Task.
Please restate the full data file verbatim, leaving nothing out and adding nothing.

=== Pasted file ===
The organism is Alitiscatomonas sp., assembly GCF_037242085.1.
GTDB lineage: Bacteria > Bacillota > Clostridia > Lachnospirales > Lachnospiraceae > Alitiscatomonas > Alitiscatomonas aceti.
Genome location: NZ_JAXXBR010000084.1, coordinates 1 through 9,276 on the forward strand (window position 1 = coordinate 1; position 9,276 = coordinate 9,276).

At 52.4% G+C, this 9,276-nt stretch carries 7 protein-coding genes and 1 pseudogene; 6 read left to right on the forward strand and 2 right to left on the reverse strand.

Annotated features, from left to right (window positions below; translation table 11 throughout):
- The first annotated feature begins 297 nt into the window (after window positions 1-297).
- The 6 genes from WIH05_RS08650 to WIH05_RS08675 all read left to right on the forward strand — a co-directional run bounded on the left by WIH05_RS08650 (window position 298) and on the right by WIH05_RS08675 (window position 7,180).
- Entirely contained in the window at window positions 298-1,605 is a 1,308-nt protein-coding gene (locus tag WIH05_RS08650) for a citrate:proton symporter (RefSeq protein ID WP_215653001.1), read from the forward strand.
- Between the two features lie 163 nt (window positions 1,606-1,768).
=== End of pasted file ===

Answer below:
The organism is Alitiscatomonas sp., assembly GCF_037242085.1.
GTDB lineage: Bacteria > Bacillota > Clostridia > Lachnospirales > Lachnospiraceae > Alitiscatomonas > Alitiscatomonas aceti.
Genome location: NZ_JAXXBR010000084.1, coordinates 1 through 9,276 on the forward strand (window position 1 = coordinate 1; position 9,276 = coordinate 9,276).

At 52.4% G+C, this 9,276-nt stretch carries 7 protein-coding genes and 1 pseudogene; 6 read left to right on the forward strand and 2 right to left on the reverse strand.

Annotated features, from left to right (window positions below; translation table 11 throughout):
- The first annotated feature begins 297 nt into the window (after window positions 1-297).
- The 6 genes from WIH05_RS08650 to WIH05_RS08675 all read left to right on the forward strand — a co-directional run bounded on the left by WIH05_RS08650 (window position 298) and on the right by WIH05_RS08675 (window position 7,180).
- Entirely contained in the window at window positions 298-1,605 is a 1,308-nt protein-coding gene (locus tag WIH05_RS08650) for a citrate:proton symporter (RefSeq protein ID WP_215653001.1), read from the forward strand.
- Between the two features lie 163 nt (window positions 1,606-1,768).